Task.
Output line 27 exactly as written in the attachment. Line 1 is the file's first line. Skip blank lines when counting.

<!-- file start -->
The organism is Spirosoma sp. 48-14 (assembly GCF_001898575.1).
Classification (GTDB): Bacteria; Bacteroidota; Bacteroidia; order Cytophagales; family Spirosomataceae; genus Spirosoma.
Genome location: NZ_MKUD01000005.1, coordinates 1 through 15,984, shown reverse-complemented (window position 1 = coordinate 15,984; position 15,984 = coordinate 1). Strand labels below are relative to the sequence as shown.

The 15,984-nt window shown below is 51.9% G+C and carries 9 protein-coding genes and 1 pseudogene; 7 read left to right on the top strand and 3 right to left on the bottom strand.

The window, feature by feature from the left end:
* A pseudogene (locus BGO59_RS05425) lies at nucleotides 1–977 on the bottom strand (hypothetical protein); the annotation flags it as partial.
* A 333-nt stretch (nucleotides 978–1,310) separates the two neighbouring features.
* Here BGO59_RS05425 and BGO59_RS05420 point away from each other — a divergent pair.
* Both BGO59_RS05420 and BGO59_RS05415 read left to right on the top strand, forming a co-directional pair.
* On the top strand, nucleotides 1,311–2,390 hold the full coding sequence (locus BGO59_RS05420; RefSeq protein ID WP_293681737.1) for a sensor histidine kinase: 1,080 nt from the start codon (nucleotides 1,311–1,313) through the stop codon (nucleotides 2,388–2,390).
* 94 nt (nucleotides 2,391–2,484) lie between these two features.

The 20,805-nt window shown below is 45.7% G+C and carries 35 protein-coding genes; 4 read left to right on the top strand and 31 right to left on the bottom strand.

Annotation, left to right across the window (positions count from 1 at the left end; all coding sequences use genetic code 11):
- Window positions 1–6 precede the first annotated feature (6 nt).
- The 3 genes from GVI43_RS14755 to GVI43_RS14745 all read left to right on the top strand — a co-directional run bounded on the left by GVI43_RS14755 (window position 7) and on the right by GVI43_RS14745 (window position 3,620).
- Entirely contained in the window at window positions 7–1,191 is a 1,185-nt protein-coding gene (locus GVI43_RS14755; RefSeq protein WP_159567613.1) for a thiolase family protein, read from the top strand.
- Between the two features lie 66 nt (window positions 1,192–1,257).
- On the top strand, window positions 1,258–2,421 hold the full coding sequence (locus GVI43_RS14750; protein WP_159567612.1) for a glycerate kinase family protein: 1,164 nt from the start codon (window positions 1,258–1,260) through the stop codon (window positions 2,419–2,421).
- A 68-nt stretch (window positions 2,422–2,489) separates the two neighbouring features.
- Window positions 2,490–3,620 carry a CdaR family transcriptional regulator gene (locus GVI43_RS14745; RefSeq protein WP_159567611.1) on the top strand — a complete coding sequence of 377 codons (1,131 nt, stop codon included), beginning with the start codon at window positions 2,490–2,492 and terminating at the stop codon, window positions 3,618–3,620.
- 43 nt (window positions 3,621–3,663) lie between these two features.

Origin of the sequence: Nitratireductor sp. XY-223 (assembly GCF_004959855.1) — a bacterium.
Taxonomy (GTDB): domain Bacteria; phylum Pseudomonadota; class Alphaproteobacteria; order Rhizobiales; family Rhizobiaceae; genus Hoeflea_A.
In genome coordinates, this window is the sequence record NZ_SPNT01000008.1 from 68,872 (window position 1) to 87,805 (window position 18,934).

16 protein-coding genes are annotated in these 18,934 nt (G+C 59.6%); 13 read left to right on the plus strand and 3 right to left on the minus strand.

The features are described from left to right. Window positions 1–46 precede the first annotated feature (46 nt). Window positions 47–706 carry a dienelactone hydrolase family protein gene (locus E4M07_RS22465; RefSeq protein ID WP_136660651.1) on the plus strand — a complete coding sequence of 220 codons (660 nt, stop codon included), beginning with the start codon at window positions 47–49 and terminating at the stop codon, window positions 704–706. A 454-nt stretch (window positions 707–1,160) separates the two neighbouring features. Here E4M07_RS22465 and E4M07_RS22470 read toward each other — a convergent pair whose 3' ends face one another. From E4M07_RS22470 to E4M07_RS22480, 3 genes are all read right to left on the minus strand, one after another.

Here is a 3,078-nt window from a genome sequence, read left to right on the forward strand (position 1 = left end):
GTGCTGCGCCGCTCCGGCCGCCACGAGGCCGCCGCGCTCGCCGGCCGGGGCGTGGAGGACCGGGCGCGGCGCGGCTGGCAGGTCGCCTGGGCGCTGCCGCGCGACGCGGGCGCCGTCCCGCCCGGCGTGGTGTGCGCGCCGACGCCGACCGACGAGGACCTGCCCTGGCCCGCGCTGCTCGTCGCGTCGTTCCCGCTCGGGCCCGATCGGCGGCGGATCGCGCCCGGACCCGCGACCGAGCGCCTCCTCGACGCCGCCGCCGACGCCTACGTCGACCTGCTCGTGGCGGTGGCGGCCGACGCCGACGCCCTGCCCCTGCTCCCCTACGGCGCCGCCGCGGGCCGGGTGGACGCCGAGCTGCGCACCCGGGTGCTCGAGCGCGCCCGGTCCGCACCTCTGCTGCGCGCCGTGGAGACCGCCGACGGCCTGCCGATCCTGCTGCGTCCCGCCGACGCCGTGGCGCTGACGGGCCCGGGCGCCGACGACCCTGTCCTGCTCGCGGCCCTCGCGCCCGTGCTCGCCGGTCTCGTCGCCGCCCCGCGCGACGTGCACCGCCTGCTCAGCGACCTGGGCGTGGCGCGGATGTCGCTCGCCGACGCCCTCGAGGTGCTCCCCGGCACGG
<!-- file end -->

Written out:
Here is a 3,078-nt window from a genome sequence, read left to right on the forward strand (position 1 = left end):